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Saturday, January 14, 2017

#outofthepagesiread - 3 Steps to Mastering Any Subject

It's been a heck of a hiatus after Christmas and New Year, but now that it's officially 2017, time to get working again, especially on the blog! Maintaining the blogging habit has become even more important to me now since we are expecting the little chick to hatch in about a month or two. If I can (hopefully, desperately, crossing my fingers) maintain this blog even during my maternity, I have better hopes of maintaining and even growing it till my chick grows up. Till then, I will just do what little bit I can!

So I'm starting again with #outofthepagesiread and the article I have chosen is apt for anyone who has a new year resolution to learn something new. 

The original article was published on Quartz and I have included a handy link for it right here. What it describes is the Feynman technique, named after physicist Richard Feynman, and on first read, it seems ridiculously easy. 

In a nutshell...

To learn anything, you would need to do three steps:
1. Teach it to a child
2. Review your learning
3. Organize and simplify
(Don't be lazy, read the original article for more details. It's not that hard, trust me)

Does it work? I tried this method last year when I was learning French on my own. Step 1 seems easy but ho boy, try explaining French verbs in a child-like manner @_@ tres difficile! This took some cracking of brain veins because in order to do this, I had to read the very-adult-jargon-like explanation in my book several times before I could rephrase it to myself as if I was a seven-year-old. The hard part about it is that even when I could do so, I wasn't sure I had explained it correctly after the rephrasing.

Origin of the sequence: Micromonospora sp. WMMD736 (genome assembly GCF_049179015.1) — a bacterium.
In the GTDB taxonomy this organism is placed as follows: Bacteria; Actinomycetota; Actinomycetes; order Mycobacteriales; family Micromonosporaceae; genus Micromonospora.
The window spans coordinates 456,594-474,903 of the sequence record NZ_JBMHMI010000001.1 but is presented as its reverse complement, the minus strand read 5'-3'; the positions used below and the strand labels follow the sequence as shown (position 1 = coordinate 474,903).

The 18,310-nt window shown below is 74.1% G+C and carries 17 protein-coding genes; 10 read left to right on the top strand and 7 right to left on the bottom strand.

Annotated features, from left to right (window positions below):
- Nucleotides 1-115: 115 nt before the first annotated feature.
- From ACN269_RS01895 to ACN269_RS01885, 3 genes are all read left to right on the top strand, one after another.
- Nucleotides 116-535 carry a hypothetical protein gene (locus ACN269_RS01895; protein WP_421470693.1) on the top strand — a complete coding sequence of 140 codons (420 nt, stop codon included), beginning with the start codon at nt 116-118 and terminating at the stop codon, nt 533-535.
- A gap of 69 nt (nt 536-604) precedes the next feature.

This is a powerful step, to be sure, in understanding any subject, but to be really sure of yourself, I think you would need some kind of mentor or study buddy to make sure that you are on the right track. 

It worked more when I was learning photography though, because that was a concept I was more familiar with. For example, when I was trying to make myself remember the concept of apertures, I imagined the light beaming through small circles and big circles. Putting it in the form of a visual aid that I might have drawn on the whiteboard to a class of kids worked better for this. Also, because I understood what an aperture was and I had seen it many times on my camera, it was easy to rephrase this concept. 

So the key to the first step is understanding. A solid understanding of what you are trying to learn will help you in teaching it to someone who doesn't. If you learning something with a lot of technical jargon, you can try reading a simpler version of it to build your understanding first. Also, you might want to consult someone who is already very knowledgeable about it.

Steps 2 and 3 are much easier and puts me more in mind of how we used to cram for our final exams. Methods may vary, though. I found it easier to put everything on a colourful mind map to see the big picture. Others may prefer other forms of organization. Plus, I realized that I learnt better by writing stuff down on paper while other people may prefer Evernote or other note-taking apps. To each his own in this and you will have to explore a bit to find out what works for you. 

So overall...

I find the method easy to remember and doable. It might work for some subjects better than others, but you should still be able to apply it to most things you want to learn. Good luck with your New Year resolutions! 


I read about this method through Jocelyn K. Glei. She writes about creativity and productivity and she produces a weekly email newsletter with great content. This is a link to her website and you can sign up for the newsletter there too.

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